How a mum’s heartbreak opened my eyes to see more clearly
A threat is hanging over us all which makes it difficult to carry on with our normal lives.
Things are moving at such a fast pace that it is hard to keep perspective, in fact I think there are many ways in which we lose that sometimes even when we aren’t facing a pandemic.
As you know, I was part of a Star team due to join the Sleep Out at Bramall Lane on Friday to raise money for homeless charity St Wilfrid’s Centre.
It was postponed, like many other things, so you are spared my thoughts on braving the cold through the night … at least until later in the year.
One thing will stay with me forever though and that was a brief letter from a woman who challenged me, in just a few sentences, to think differently.
Her note came with a cheque for St Wilfrid’s. The donation was collected at her son’s funeral and shared with one of Sheffield’s other great homes charities, The Archer Project.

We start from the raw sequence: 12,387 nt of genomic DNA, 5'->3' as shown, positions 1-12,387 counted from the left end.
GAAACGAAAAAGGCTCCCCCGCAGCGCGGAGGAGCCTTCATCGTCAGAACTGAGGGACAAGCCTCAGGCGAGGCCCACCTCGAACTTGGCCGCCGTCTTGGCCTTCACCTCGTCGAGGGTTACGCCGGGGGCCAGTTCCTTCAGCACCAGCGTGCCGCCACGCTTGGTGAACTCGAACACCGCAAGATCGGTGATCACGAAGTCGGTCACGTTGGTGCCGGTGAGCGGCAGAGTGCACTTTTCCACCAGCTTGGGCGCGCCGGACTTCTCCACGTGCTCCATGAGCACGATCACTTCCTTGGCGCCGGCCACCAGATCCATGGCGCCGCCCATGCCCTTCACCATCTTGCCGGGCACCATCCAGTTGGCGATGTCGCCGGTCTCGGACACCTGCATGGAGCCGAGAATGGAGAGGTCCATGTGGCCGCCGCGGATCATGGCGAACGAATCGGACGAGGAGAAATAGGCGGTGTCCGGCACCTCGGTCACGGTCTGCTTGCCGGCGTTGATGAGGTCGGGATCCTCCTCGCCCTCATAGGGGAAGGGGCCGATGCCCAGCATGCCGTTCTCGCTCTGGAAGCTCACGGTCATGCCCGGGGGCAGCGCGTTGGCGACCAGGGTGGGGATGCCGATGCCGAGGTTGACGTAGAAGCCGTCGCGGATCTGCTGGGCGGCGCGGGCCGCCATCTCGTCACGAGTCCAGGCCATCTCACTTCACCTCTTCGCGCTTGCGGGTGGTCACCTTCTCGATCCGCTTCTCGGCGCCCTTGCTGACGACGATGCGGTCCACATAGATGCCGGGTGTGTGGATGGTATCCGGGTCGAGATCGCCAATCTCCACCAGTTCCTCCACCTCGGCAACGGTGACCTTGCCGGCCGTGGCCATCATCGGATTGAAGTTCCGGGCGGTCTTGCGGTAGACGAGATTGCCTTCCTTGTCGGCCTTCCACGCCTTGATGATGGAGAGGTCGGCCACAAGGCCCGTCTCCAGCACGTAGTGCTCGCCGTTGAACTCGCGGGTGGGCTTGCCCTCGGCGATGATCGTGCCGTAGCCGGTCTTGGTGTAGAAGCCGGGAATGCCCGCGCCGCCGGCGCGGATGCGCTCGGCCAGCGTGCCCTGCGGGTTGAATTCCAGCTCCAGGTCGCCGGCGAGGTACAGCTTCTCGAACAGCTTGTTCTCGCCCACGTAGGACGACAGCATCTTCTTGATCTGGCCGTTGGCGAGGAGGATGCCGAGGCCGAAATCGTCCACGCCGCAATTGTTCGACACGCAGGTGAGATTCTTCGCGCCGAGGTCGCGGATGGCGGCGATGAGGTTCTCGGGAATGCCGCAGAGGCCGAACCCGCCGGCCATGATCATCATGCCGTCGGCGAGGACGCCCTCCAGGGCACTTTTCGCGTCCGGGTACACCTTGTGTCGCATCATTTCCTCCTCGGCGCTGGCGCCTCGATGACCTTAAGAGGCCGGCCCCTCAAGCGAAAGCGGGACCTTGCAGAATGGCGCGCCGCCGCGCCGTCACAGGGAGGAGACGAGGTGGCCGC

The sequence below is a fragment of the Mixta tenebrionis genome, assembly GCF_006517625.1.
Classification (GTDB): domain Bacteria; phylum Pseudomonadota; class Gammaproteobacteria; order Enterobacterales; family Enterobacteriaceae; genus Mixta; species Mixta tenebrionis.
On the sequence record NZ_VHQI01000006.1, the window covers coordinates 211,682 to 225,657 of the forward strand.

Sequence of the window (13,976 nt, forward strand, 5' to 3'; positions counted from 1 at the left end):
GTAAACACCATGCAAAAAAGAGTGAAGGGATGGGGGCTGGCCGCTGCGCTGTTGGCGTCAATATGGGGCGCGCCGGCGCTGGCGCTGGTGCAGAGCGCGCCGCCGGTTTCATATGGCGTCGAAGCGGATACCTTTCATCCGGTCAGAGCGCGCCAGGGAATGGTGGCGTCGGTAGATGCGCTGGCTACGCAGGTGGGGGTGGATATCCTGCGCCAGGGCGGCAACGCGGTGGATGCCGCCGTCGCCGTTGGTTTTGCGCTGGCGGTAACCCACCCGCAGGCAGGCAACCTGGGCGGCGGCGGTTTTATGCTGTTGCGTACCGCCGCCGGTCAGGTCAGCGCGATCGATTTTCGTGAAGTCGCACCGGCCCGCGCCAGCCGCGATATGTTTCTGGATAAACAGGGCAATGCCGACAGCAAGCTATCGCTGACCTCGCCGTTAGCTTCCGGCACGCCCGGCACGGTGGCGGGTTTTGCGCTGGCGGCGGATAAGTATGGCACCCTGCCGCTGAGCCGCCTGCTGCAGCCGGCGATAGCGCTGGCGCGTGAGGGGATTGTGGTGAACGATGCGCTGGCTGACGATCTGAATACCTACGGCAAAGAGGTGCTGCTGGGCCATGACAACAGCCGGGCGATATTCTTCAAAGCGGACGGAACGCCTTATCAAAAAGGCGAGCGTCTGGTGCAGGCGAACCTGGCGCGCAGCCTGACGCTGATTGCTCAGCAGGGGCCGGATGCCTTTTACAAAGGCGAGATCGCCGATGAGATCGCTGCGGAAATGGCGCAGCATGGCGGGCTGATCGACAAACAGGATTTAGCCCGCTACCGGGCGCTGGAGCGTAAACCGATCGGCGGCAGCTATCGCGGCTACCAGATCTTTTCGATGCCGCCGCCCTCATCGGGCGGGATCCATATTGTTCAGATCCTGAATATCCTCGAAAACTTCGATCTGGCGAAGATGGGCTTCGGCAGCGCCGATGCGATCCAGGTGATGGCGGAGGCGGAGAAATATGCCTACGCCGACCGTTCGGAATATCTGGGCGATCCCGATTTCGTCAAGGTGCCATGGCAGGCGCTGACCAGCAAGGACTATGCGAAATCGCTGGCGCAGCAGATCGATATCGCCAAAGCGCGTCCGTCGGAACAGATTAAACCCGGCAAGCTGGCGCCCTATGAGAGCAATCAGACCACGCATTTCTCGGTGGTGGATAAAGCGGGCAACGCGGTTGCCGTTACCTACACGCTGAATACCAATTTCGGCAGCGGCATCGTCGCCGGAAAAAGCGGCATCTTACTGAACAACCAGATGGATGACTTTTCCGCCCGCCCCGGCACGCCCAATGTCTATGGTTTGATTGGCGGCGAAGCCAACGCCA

These words were written by a heartbroken mother who only found out about her son's death, almost a month too late.
That is one cost of homelessness that we, I, never really think about in any depth. Everybody has a family but when you see people sleeping in the streets you don’t think of the people who love them, who tried their very hardest to help but somehow witnessed them just slip away. Having a good think about that literally brings tears to my eyes.
We might want to help end homelessness but do we ever really see the full picture and remember that, no matter what their problems, we are all the same?
I would like to thank that heartbroken mother for her donation and say, while I’m sincerely sorry for her loss, I’m also grateful to her for opening my eyes.
I’m not sharing her name now because, while it is her lesson to teach, it is also her grief and story to handle in whatever way is best for her family.
I will complete the Sleep Out whenever I get the chance and I know Star readers will always back these amazing charities because they are working so hard to stop more mums suffering heartbreak, to save and change lives.
This is a time when human kindness is needed more than at any other in my lifetime. It is easier to be nice than to be mean if we stop, think of the human stories and remember that we could find ourselves at the centre of any of them.